The spot market price of gold bullion fell to a one-month low of $1,489 per ounce on Friday morning in London - a 5.5% drop from May's all-time high - as stocks gained and commodities fell.
US newspapers meantime reported Friday that the very existence of a US federal debt ceiling may be unconstitutional.
Going into the weekend, gold bullion looked set for a loss of 0.8% loss for the week at Friday lunchtime London time.
Over in Athens, meantime, the Greek parliament passed the second austerity vote on Thursday.
Despite the Greek crisis, it is not the euro but the US dollar that saw the biggest decline against gold of major currencies in the first half of the year.
"Despite the most recent setbacks we do not see any reason to say that the multi-year gold rally has come to an end," says German refiner Heraeus, adding that financial markets are "still too uncertain".
"Larger setbacks...should be used by investors as well as industrial end users as fresh entry-points to add to stock."
The silver price fell to $33.87 per ounce on Friday morning in London - a 31.8% loss from its 31-year high at the end of April.
"Silver fundamentals remain weak and heavily dependent on investor interest to plug the gap," says a research note by Barclays Capital.
Silver prices were heading into the weekend around 1% down on the week by Friday lunchtime in London. Silver ended a rollercoaster first half of the year up 12.6%.
President Obama could meantime declare the federal debt ceiling to be unconstitutional, newspapers reported on Friday.
If Congress does not pass a vote to raise the $14.3 trillion limit - which the US Treasury says it will hit on August 2 - Obama may invoke the Fourteenth Amendment to the US constitution, and instruct Treasury secretary Tim Geithner to keep borrowing in order to meet upcoming obligations, such as maturing debt payments.
Section 4 of the Fourteenth Amendment states:
"The validity of the public debt of the United States, authorized by law, including debts incurred for payment of pensions and bounties for services in suppressing insurrection or rebellion, shall not be questioned."
"If we didn't pay our bills," Senate Majority Leader, Democrat Harry Reid, said on Thursday, "it would plunge the United States not into a recession, not into the so-called double-dip recession, but into a full-blown depression."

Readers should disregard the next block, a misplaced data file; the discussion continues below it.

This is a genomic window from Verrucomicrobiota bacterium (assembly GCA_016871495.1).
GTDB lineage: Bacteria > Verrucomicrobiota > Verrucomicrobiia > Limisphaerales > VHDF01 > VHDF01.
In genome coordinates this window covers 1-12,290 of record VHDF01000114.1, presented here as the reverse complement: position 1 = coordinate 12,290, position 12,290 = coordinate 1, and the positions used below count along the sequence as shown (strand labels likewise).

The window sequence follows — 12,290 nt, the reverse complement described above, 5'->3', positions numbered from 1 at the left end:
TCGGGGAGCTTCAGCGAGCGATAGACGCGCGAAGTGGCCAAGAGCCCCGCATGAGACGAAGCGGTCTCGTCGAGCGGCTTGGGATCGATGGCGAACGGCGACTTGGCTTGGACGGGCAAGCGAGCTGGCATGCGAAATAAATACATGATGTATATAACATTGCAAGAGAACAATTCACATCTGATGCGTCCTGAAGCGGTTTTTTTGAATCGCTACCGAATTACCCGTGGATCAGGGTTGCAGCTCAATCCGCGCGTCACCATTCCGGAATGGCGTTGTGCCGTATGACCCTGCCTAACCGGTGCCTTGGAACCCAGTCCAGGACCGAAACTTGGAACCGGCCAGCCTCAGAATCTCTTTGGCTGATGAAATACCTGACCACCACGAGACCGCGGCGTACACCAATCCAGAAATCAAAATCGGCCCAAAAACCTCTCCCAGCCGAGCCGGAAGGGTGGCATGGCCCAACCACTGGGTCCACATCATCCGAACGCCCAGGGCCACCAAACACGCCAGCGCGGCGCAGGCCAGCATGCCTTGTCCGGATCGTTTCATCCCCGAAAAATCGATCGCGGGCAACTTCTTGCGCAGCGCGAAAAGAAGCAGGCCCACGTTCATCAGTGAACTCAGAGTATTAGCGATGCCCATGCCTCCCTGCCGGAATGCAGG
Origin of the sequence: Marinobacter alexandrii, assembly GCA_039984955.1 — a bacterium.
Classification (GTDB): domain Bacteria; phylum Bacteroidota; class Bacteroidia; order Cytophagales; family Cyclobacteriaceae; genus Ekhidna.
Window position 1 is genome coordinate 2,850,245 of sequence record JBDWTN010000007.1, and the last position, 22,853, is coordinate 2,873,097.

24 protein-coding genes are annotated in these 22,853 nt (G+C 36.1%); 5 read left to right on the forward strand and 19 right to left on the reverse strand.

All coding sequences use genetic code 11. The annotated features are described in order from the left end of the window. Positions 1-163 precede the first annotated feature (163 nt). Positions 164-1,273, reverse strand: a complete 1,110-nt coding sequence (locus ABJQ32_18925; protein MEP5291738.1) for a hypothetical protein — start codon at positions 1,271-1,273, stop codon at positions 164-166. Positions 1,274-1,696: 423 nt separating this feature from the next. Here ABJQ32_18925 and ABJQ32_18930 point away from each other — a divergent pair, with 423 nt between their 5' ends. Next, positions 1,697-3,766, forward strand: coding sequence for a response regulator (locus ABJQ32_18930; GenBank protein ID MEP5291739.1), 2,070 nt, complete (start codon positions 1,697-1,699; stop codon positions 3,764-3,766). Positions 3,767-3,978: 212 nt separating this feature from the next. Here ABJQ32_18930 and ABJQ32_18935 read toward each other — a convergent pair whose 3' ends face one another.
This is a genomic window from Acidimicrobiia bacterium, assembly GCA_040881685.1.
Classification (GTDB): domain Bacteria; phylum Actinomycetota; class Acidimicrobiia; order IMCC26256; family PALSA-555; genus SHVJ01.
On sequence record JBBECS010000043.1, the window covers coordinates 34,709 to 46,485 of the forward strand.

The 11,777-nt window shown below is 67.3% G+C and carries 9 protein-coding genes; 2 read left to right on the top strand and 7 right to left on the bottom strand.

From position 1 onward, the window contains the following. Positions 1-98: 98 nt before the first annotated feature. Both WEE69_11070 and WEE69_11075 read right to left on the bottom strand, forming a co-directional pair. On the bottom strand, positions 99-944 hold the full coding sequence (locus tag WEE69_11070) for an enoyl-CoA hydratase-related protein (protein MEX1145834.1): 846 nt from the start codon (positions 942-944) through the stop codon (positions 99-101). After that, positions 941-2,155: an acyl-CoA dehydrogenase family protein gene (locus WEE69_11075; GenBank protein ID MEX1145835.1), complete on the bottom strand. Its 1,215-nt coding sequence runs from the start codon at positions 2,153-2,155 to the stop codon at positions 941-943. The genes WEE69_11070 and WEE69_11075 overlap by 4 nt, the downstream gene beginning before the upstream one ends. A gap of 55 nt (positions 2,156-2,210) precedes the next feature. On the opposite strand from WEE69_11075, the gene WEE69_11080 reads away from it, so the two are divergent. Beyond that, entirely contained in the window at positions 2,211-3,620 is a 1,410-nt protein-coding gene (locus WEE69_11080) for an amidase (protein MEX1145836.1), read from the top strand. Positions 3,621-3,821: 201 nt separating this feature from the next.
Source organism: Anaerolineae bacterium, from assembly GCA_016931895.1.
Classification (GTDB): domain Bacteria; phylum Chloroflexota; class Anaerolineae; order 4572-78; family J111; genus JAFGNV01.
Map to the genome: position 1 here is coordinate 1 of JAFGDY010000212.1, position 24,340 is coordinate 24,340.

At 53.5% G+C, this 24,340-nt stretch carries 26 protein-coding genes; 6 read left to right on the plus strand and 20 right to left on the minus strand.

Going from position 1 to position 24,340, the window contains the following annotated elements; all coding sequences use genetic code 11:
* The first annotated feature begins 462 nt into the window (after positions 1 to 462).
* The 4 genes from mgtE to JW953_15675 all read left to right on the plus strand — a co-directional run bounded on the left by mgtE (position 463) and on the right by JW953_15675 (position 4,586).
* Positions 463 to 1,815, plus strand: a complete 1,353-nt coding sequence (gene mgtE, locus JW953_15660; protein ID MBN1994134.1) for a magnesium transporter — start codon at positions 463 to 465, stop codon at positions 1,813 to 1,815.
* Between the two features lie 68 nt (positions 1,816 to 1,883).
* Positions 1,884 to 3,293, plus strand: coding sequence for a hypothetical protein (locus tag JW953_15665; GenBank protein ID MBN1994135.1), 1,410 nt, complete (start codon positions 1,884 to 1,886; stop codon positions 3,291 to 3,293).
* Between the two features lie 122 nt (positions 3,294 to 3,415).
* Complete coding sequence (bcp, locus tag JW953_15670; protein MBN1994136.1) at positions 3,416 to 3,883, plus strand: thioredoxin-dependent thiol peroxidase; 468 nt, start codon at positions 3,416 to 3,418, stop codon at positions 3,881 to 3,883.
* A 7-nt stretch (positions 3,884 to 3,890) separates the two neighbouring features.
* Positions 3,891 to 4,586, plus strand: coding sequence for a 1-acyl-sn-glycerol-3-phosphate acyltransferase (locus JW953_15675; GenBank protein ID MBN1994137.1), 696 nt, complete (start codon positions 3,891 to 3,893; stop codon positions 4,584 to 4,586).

Geithner says he is confident that Congress "will do the right thing" and agree to raise the debt ceiling.
"You'll see more people out of work, more business fail" if the ceiling is not raised, the Treasury secretary told a Clinton Global Initiative conference on job creation on Thursday.
Geithner added that spending cuts to reduce the federal deficit must be done in a "growth-friendly" way.
Newspapers reported Friday that Geithner may quit as Treasury secretary once the debt ceiling issue is resolved.
Over in Europe, the euro continued to rise against the dollar after the Greek parliament agreed on the implementation of austerity measures.
"Does gold [now] lose some of its allure as an alternative currency?" asks a bullion dealer here in London, noting that Thursday was also the scheduled end of QE2 - the Federal Reserve's $600 billion asset purchase begun last November.
"Perhaps for a day or two: the risk bid has certainly been reduced."
"The seeming resolution of the Greece crisis has probably hurt gold," agrees Citigroup analyst David Thurtell.
"But I think there's enough interest from the Chinese and central banks to sustain it at around $1500 for now."
The Greek central bank added slightly to its gold reserves in May, the Wall Street Journal reported Friday. Greece bought 1,000 ounces (0.03 tonnes) of gold bullion.
World Gold Council data published last month show official Greek reserves at 111.4 tonnes of gold bullion - just under 79% of total central bank reserves.
Ben Traynor is editor of Gold News, the analysis and investment research site of gold ownership service BullionVault. He was formerly editor of the Fleet Street Letter, the UK's longest-running investment letter. A Cambridge economics graduate, he is a professional writer and editor with a specialist interest in monetary economics.